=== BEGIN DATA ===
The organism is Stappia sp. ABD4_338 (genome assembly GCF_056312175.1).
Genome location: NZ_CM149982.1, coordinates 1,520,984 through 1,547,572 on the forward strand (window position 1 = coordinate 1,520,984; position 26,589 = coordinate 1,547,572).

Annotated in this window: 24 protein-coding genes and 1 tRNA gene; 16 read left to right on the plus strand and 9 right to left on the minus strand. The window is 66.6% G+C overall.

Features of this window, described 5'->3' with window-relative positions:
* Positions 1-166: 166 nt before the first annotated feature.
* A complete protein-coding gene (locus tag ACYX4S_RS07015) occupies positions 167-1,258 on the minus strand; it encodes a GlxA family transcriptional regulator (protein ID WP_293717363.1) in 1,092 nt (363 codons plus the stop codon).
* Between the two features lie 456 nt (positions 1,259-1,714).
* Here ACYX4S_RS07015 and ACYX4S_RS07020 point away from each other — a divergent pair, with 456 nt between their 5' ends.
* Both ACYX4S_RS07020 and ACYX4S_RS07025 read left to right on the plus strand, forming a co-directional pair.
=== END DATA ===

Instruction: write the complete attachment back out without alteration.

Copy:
The organism is Stappia sp. ABD4_338 (genome assembly GCF_056312175.1).
Genome location: NZ_CM149982.1, coordinates 1,520,984 through 1,547,572 on the forward strand (window position 1 = coordinate 1,520,984; position 26,589 = coordinate 1,547,572).

Annotated in this window: 24 protein-coding genes and 1 tRNA gene; 16 read left to right on the plus strand and 9 right to left on the minus strand. The window is 66.6% G+C overall.

Features of this window, described 5'->3' with window-relative positions:
* Positions 1-166: 166 nt before the first annotated feature.
* A complete protein-coding gene (locus tag ACYX4S_RS07015) occupies positions 167-1,258 on the minus strand; it encodes a GlxA family transcriptional regulator (protein ID WP_293717363.1) in 1,092 nt (363 codons plus the stop codon).
* Between the two features lie 456 nt (positions 1,259-1,714).
* Here ACYX4S_RS07015 and ACYX4S_RS07020 point away from each other — a divergent pair, with 456 nt between their 5' ends.
* Both ACYX4S_RS07020 and ACYX4S_RS07025 read left to right on the plus strand, forming a co-directional pair.